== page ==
Art can make you live longer.
Thanks art.
-Tim Crouch
Shattering the boundaries of theatre, England, performed by Tim Crouch and Hannah Ringham take narration out of narrative, take characters out of performers, completely do away with stage, lighting and half of the cast. This moving and emotionally intimate performance was held in the Elizabeth Leech Gallery. Over the din of chatting audience members, standing in a gallery filled with the post-modern work of Sean Healy, Tim Crouch walking into the room, said hello to me and other audience members then he tried to corral us to attention.
Crouch and Ringham spoke, standing there in the gallery and we, the audience were transfixed by their story. The two actors, told the same story, by the same character. Sometimes they spoke over each other in a Caryl Churchill Top Girls fashion, sometimes they spoke quietly and somehow without any action other than facial expressions and voice modulations, I fell into their story easily and without regret. The narrative of their play was as much a part of the performance as the manner in which it was performed. Blurring the lines of monologue and a singular narrative, Crouch and Ringham played with present time and the past, continuing a dialogue with a silent other. Crouch’s smile is infectious. His whole bald head lights up when he smiles, it made me happy to see him smiling through the performance, even with the story shifted in intensity. The story, about life and death, about what gifts we give and what gifts we receive reminded me of Robert Arneson’s Chemo Portraits. Raw and intimate, powerful and intense.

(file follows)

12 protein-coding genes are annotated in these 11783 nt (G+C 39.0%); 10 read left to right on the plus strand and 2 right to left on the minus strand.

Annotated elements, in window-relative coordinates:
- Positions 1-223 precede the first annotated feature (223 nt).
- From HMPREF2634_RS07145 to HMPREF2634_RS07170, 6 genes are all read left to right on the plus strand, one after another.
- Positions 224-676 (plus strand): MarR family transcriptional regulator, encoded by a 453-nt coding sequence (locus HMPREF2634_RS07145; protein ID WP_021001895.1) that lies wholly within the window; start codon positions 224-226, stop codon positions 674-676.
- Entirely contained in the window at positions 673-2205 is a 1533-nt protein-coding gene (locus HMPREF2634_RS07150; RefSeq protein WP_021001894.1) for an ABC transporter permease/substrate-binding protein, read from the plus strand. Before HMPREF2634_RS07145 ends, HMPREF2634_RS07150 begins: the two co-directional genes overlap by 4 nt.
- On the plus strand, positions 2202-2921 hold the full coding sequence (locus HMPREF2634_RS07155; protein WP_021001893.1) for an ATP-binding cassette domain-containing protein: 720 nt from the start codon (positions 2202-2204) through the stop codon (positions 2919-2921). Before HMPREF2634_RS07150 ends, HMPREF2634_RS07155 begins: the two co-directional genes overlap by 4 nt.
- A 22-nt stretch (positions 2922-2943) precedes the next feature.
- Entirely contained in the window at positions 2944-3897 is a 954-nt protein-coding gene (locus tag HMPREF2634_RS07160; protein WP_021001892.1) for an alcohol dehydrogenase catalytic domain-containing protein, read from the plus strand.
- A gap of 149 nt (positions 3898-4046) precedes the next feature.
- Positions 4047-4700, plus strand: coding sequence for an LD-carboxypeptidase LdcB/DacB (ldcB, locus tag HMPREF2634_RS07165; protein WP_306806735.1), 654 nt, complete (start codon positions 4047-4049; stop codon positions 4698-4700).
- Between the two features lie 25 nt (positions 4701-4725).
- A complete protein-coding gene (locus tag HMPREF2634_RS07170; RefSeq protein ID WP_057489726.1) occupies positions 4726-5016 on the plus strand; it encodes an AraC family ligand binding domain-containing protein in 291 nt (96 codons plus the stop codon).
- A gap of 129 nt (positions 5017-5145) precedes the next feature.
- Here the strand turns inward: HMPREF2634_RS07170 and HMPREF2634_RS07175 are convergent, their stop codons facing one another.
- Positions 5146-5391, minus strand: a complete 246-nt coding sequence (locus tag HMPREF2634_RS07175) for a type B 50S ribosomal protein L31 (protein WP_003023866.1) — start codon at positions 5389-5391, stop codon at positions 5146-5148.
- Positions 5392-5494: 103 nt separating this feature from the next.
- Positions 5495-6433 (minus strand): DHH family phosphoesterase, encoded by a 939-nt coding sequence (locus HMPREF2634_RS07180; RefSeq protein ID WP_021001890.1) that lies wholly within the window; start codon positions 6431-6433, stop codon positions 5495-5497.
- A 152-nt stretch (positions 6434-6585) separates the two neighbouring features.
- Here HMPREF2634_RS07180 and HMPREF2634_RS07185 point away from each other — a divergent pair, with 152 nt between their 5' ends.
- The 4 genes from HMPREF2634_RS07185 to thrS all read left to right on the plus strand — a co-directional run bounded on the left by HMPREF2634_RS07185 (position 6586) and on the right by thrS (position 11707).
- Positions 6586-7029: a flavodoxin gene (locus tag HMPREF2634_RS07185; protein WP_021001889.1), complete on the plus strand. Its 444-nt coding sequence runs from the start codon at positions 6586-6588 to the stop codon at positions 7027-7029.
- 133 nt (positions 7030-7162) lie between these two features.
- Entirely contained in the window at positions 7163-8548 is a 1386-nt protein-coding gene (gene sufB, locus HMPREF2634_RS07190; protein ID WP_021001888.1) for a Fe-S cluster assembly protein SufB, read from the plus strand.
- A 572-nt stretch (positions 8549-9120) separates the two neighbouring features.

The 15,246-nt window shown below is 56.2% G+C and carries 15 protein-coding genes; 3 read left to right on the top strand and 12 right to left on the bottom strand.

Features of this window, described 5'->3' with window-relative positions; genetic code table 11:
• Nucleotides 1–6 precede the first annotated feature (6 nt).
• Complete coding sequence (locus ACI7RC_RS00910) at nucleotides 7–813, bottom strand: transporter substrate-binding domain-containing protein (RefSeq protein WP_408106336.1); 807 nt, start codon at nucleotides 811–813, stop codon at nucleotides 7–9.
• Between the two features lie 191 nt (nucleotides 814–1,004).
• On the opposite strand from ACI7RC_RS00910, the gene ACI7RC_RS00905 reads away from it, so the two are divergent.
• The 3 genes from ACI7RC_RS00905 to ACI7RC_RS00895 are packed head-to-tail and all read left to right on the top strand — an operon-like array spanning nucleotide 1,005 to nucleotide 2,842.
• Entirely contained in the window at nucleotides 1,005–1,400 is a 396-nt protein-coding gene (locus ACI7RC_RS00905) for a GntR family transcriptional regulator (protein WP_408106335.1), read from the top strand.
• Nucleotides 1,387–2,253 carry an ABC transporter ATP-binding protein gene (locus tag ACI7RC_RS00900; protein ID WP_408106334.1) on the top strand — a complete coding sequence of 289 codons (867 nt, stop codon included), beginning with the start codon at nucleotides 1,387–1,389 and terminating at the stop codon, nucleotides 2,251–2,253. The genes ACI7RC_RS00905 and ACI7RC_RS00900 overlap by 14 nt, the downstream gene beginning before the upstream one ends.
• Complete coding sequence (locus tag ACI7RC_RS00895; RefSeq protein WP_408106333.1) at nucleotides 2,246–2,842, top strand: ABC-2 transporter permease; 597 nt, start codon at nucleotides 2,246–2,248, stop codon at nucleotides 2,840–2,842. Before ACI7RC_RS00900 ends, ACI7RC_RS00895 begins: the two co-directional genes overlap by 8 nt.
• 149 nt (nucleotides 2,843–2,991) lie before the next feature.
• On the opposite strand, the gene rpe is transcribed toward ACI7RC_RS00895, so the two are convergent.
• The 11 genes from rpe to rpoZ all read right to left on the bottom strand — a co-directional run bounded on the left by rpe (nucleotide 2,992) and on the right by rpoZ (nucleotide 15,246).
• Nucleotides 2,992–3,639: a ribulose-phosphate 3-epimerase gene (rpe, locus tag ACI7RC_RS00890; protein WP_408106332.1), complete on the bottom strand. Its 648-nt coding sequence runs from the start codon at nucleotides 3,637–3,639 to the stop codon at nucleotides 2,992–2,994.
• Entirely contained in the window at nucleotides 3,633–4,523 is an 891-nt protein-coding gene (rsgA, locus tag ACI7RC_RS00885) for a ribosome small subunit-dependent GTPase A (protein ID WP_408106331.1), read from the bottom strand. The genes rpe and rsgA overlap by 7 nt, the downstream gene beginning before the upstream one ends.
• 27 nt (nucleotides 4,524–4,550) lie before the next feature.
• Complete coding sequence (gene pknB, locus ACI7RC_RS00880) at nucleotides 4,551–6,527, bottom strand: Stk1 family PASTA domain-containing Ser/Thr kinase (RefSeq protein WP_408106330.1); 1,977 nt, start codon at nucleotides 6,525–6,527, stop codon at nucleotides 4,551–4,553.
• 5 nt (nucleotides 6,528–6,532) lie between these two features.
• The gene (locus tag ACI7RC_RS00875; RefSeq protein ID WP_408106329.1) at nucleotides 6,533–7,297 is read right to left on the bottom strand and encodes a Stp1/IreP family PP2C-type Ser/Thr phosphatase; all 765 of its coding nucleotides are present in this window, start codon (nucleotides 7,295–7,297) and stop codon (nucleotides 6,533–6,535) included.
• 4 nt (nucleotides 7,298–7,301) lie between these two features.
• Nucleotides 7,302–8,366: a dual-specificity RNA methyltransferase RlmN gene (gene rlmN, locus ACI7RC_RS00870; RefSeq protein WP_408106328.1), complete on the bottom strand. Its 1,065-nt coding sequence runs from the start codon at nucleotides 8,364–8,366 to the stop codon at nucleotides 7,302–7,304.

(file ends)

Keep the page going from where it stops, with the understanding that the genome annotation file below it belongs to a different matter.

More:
After the performance, I migrated to another venue with a handful of other audience members. As I waited in line, Tim and Hannah were there, freshly changed into their own clothes, waiting in line for Reggie Watts. I congratulated them on their remarkable performance. Hannah looked tired from her efforts, less than an hour before and Tim munched on some crackers. We chatted, along with some middle aged women who disappointedly dominated the conversation. Tim and Hannah were generous with their time and energy, talking about their process, about the festival and about what a great city Portland is. This is what I love about TBA, not just the art, not just the bringing together of the wide tentacles of the creative city but also that the performers of one piece instantly transform into the audience of the next.
-Ariel Frager
Artist+Member+TBA Junkie